Common Questions About Breast Development
When does breast development start in girls?
Breast development is the first sign of puberty in the majority of adolescent females. This can occur as early as age 8 years. Initially, breast development is noticed under the areola, or the nipple area as a hard mobile mass that may be tender. From there, the breast continues to grow and increase until adult size is reached.
One breast is larger than the other. Is this normal?
In many adolescents, breasts may not begin to develop evenly. However, by age 18 the size difference should be less obvious. Your physician should be monitoring breast development and check that a breast mass is not the cause for the size difference. If the size difference in the breasts is greater than a cup size, it is important to talk to your physician about different types of treatment.
My bra straps sometimes leave deep marks in my shoulders. Is it because my breasts are large?
Breast overdevelopment or hypertrophy usually begins during puberty and develops over months to years. Many problems are associated with very large breasts such as breast pain, back pain and deep creases in the shoulders due to bra straps. Unwanted attention and problems with peers may also occur due to very large breasts. Your physician should be monitoring your breast development closely and be aware of any problems related to your breasts.
My sister has fibrocystic breasts. What does that mean?
Fibrocystic breasts are breasts with diffuse cord like thickening of the breast tissue with small cysts. The cysts change in size every month and become enlarged and tender before a period and resolve with the end of a menstrual cycle. The pain can occur in both breasts, usually in the upper part of the breasts. Treatment consists of good bra support, analgesics such as ibuprofen and/or oral contraceptives.
My breasts hurt before I have my period. Is that normal?
During a period, hormonal changes occur resulting in changes in the lobules in the breast. They can increase in size resulting in a feeling of fullness or palpation of actual breast masses. Breast pain such as soreness or heaviness radiating to the armpit and arm can also occur with menstrual cycles and resolves with the end of a period. Heat, analgesics such as ibuprofen, supportive bras and evening primrose oil have been shown to be helpful in reducing discomfort.
I feel a lump in my breast. Do I have cancer?
The most common breast mass in adolescents is a fibroadenoma. These benign growths can occur in any part of either breast. They are usually solid, rubbery, movable and usually non-tender. Sometimes fibroadenomas decrease in size or disappear but sometimes they may increase in size. Female adolescents with fibroadenomas have a slightly increased risk of developing breast cancer so monthly self-breast exams are important. Treatment options include monitoring of the fibroadenoma by your physician or surgical removal if physical discomfort or a history of breast cancer exists in the family. Please talk to your physician about your treatment options.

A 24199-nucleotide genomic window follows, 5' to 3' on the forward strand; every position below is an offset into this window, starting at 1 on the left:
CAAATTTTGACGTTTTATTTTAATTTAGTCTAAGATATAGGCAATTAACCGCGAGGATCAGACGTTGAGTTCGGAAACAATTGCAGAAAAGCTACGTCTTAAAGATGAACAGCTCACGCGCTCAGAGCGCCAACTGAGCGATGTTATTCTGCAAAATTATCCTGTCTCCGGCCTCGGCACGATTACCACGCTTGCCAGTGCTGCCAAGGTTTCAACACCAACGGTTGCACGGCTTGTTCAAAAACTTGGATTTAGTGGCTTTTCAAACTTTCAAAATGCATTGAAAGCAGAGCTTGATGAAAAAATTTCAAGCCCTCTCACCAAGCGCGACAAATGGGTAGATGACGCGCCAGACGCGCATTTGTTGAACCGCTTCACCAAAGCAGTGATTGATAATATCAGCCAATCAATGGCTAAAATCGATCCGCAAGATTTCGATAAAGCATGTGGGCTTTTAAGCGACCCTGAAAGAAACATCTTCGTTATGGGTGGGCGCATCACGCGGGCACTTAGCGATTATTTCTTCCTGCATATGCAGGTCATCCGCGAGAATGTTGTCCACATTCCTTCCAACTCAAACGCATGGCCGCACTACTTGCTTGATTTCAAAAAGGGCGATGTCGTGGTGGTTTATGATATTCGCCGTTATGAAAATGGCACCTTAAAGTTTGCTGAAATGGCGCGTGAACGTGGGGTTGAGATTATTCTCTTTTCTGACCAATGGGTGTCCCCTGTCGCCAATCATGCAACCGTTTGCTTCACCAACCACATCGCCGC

Another common cause of a mass is a breast abscess. These are tender, red masses resulting from skin irritation or infection, infection of a breast cyst, or obstruction of one of the skin ducts. Antibiotics are used to treat abscesses.
Breast cancer in adolescents is very rare but can occur. The mass is usually very hard and located underneath the areola. Breast cancer can occur secondary to other disease such as lymphoma, Hodgkin's disease and leukemia. There is a greater risk for breast cancer in teenagers with a family history of breast cancer. Other physical changes such as bloody discharge from the nipple and skin changes can also occur with other breast masses and tumors. If any of these signs occur, please notify your physician immediately.
When should I start examining my breasts?
A breast exam is part of any routine physical examination for female adolescents. During this time, your physician will inspect and examine the breast, palpating the breast for any masses. This serves as a baseline exam to compare for any breast masses be identified in the future. The breast self-examination should also be taught at this time since you will be the first one to notice and recognize any changes. Many physicians recommend monthly breast self-exams once breast development occurs. Your physician should be doing this once a year to monitor for any changes in your breasts.
If any questions exist regarding breast development, changes or problems, please consult your physician or the adolescent medicine department at Nicklaus Children's Hospital, formerly Miami Children's Hospital.
Garcia, C.J., Espinoza, A., Dinamarca, V., Navarro, O., Daneman, A., Garcia, H., et al (2000). Breast Ultrasound in Children and Adolescents. Radiographics, 20, 1605-1612
Jonides, L., Rudy, C., & Walsh, S. (1992) Breast Masses in Adolescent Girls. Journal of Pediatric Health Care, 6, 274-276.
Neinstein, L.S. (2002). Breast Disorders. In Neinstein, L.S. (ed), Adolescent Health Care: a practical guide. (pp. 1063 - 1082). Philadelphia, PA: Lippincott Williams and Wilkins.
Pinsonnealult, O. & Goldstein, D.P. (1987). Dysfunctional Uterine Bleeding and Breast Masses in Adolescents. Physician Assistant, 77-85.
Templeman, C. & Hertweck, S.P. (2000). Breast disorders in the pediatric and adolescent patient. Obstetrics and Gynecology Clinics, 27, 19-34.
Weinstein S.P., Conant, E.F., Orel, S.G., Zuckerman, J.A., Bellah, R. (2000). Spectrum of US findings in pediatric and adolescent patients with palpable breast masses. Radiographics, 20, 1613-1621.
~ May Lau, MD